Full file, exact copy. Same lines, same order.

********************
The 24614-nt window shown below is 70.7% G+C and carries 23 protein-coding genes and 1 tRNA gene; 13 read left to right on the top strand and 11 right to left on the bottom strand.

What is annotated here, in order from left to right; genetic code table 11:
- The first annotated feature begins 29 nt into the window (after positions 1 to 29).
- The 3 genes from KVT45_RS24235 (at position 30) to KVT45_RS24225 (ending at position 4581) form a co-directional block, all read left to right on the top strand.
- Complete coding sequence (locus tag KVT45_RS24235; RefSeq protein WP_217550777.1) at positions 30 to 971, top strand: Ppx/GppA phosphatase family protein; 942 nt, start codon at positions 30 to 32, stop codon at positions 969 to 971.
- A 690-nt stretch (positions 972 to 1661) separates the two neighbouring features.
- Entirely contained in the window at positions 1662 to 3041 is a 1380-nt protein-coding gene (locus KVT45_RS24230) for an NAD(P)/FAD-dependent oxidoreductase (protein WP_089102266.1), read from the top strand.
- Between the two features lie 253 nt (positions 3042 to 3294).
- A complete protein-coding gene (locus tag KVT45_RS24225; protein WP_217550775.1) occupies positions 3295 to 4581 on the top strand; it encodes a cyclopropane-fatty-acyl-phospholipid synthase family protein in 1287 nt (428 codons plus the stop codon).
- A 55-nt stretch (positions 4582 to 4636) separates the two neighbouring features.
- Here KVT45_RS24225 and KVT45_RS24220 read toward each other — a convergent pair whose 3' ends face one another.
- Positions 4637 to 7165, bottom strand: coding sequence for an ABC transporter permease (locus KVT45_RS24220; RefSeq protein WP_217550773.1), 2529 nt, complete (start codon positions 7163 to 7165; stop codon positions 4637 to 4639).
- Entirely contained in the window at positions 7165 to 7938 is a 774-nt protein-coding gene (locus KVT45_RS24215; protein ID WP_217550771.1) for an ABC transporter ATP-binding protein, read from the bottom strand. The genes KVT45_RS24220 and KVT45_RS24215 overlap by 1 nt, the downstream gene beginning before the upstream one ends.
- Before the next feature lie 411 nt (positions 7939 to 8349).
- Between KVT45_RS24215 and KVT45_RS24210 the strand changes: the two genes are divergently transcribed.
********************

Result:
The 24614-nt window shown below is 70.7% G+C and carries 23 protein-coding genes and 1 tRNA gene; 13 read left to right on the top strand and 11 right to left on the bottom strand.

What is annotated here, in order from left to right; genetic code table 11:
- The first annotated feature begins 29 nt into the window (after positions 1 to 29).
- The 3 genes from KVT45_RS24235 (at position 30) to KVT45_RS24225 (ending at position 4581) form a co-directional block, all read left to right on the top strand.
- Complete coding sequence (locus tag KVT45_RS24235; RefSeq protein WP_217550777.1) at positions 30 to 971, top strand: Ppx/GppA phosphatase family protein; 942 nt, start codon at positions 30 to 32, stop codon at positions 969 to 971.
- A 690-nt stretch (positions 972 to 1661) separates the two neighbouring features.
- Entirely contained in the window at positions 1662 to 3041 is a 1380-nt protein-coding gene (locus KVT45_RS24230) for an NAD(P)/FAD-dependent oxidoreductase (protein WP_089102266.1), read from the top strand.
- Between the two features lie 253 nt (positions 3042 to 3294).
- A complete protein-coding gene (locus tag KVT45_RS24225; protein WP_217550775.1) occupies positions 3295 to 4581 on the top strand; it encodes a cyclopropane-fatty-acyl-phospholipid synthase family protein in 1287 nt (428 codons plus the stop codon).
- A 55-nt stretch (positions 4582 to 4636) separates the two neighbouring features.
- Here KVT45_RS24225 and KVT45_RS24220 read toward each other — a convergent pair whose 3' ends face one another.
- Positions 4637 to 7165, bottom strand: coding sequence for an ABC transporter permease (locus KVT45_RS24220; RefSeq protein WP_217550773.1), 2529 nt, complete (start codon positions 7163 to 7165; stop codon positions 4637 to 4639).
- Entirely contained in the window at positions 7165 to 7938 is a 774-nt protein-coding gene (locus KVT45_RS24215; protein ID WP_217550771.1) for an ABC transporter ATP-binding protein, read from the bottom strand. The genes KVT45_RS24220 and KVT45_RS24215 overlap by 1 nt, the downstream gene beginning before the upstream one ends.
- Before the next feature lie 411 nt (positions 7939 to 8349).
- Between KVT45_RS24215 and KVT45_RS24210 the strand changes: the two genes are divergently transcribed.